The BBC have just announced plans to axe male-led cartoon favourites in a mission to seek a more gender-balanced kid’s programming schedule.
Gone are the days of Bob The Builder, who despite his handy craftsmanship, couldn’t fix the systematic gender imbalance within the BBC‘s output for children.
Fireman Sam has also got the sack and taken down from the poll, according to CBeebies controller Kay Benbow, who is about to leave the network after seven years at the helm.
The BBC‘s at-home babysitting service is getting a much-needed gender makeover, and while it’s sad to say goodbye to some much-loved characters, there are some new girls on the block.
The forthcoming Bitz and Bob, Benbow explains, follows an eight-year-old girl as she gatecrashes the male-dominated STEM world and repeatedly saves the day with a combination of brains and brawn, alongside her younger brother sidekick – because writers have finally realised girls actually can have it all.
Benbow claims the previous gender imbalance in CG cartoons, for which CBeebies had been widely criticised, is not caused by institutionalised sexism at the BBC.
Instead, Benbow believes creative corner-cutting may be behind the lack of female cartoon characters over the years, saying male animated characters are simpler to create.
Not necessarily condoning it, she told The Times:
I have a view that it’s easier with men, because ‘Mr’ sums up a man, while women are defined by their marital status.
Benbow is proud of her work to progress the careers of women in TV through her work at the BBC, like Maggie Aderin-Pocock, the host of Stargazing, and Rachel Yankey, the England footballer who presents Footy Pups.
But she admitted CBeebies may have previously been skewed towards ‘Male Character Fixing Infrastructure’ scenarios.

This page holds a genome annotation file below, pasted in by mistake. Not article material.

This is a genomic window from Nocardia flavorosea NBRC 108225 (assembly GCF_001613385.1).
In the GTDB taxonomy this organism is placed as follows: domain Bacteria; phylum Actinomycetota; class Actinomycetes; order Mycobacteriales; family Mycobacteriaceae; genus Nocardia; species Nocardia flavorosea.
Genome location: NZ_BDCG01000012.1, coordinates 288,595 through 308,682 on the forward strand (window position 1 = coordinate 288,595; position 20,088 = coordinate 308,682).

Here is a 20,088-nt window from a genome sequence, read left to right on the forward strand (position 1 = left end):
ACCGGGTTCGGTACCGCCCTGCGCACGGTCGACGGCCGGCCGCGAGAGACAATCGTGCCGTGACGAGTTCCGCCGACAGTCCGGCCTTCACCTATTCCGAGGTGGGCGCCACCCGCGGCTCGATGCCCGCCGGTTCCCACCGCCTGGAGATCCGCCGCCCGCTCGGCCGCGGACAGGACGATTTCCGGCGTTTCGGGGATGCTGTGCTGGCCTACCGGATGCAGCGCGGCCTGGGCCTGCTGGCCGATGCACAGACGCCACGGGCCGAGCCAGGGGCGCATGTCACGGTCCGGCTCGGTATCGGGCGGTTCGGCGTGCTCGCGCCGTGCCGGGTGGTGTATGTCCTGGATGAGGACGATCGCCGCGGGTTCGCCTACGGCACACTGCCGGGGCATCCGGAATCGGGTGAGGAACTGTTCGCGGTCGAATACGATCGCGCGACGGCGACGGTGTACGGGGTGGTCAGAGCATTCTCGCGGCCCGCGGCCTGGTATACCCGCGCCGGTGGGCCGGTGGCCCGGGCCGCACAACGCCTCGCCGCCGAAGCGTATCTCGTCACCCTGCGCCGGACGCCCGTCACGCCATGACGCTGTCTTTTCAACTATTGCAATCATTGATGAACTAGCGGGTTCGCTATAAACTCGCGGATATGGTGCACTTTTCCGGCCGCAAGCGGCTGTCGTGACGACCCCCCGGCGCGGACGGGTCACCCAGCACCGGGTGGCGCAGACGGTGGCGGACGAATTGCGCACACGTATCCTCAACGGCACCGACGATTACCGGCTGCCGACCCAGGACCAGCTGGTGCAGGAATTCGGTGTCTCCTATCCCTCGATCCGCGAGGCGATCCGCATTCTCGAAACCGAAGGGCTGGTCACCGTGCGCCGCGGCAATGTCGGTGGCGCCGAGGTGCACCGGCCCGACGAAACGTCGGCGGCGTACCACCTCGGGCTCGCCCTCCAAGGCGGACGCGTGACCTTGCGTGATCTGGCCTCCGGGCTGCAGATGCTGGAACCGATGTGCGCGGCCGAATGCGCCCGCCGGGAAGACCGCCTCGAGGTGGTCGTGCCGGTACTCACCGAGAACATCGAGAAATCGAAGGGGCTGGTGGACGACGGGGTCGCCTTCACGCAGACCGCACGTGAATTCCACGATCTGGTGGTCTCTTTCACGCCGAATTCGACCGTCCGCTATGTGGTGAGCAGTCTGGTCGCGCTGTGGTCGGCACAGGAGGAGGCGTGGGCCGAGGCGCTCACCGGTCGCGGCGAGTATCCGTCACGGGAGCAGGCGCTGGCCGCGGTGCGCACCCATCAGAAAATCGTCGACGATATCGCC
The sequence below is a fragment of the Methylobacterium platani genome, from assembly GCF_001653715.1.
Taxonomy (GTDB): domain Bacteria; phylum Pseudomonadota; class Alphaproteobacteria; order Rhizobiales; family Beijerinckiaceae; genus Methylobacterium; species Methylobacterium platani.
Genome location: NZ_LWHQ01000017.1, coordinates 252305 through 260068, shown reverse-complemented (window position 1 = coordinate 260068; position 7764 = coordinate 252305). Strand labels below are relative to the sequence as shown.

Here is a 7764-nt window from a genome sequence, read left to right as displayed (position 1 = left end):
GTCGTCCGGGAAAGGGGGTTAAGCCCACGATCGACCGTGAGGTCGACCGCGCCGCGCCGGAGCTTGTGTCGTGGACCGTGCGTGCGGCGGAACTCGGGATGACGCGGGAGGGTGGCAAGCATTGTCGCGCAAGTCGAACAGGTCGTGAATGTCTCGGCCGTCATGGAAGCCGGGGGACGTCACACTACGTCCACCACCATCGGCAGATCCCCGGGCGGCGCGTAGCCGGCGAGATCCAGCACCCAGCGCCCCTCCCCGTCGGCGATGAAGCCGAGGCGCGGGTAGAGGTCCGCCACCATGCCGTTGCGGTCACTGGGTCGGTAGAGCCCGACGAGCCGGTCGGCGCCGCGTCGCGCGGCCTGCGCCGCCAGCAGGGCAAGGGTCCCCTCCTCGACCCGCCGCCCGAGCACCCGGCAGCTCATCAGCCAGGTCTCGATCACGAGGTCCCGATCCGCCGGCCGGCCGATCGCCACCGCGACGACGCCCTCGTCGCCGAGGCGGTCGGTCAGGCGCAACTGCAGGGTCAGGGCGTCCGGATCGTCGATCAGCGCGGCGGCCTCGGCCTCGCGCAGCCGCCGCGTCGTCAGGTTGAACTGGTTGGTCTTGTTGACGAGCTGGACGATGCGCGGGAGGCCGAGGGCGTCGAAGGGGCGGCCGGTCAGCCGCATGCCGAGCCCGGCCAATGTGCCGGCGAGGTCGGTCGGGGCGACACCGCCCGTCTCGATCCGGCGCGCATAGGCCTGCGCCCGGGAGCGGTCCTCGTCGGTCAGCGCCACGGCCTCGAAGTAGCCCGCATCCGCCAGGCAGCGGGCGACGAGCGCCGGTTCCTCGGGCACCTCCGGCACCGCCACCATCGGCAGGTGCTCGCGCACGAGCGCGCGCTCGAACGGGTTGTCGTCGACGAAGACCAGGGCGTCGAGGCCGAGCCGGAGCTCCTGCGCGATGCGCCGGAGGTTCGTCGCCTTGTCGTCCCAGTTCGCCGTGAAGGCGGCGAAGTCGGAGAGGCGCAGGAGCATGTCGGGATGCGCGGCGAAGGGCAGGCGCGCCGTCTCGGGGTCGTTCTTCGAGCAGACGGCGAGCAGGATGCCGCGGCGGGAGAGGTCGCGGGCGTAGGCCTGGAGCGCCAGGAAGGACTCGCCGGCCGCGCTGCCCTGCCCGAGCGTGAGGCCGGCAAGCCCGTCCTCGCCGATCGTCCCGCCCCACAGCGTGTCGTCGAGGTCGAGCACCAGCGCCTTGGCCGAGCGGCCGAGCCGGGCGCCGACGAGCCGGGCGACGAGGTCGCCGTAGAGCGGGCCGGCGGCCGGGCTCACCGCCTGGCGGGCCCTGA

The new programming values will go someway to fix that skew.
But, unfortunately the BBC have overlooked a vital keystone of feminism and the mission for gender balance.
Feminism does not seek to catapult women to the forefront of society, but merely hopes to give women equal standing as their male counterparts.
Balancing the scales of gender equality doesn’t call for male characters to be sent to the scrapheap. Rather than make fewer programmes about men, why not just make more CG content about women too?
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After all, the taxpayers’ money comes out of male and female pockets – and frankly, I’d pay through the nose to watch the Powerpuff Girls kick Mojo JoJo’s butt.
In fact, cutting beloved cartoons just because they have male leads is verging on inflammatory, and will sadly enrage those already unsympathetic to the gender equality cause.
A gender neutral (read: fair) CBeebies can be a place for Bob, Sam, as well as Bitz and any other female CG characters writers create.
The programming should be diversified, for the benefit of all children, whatever their gender.
Bob the Builder and Fireman Sam, after undergoing previous makeovers at the Beeb, are both being aired on Channel 5.
This isn’t the first time the BBC has been criticised for its male dominance.
Just earlier this year, the BBC was forced to release the wages of its highest paid personalities, and tragically, they revealed a huge pay gap between the male and female stalwarts of terrestrial TV.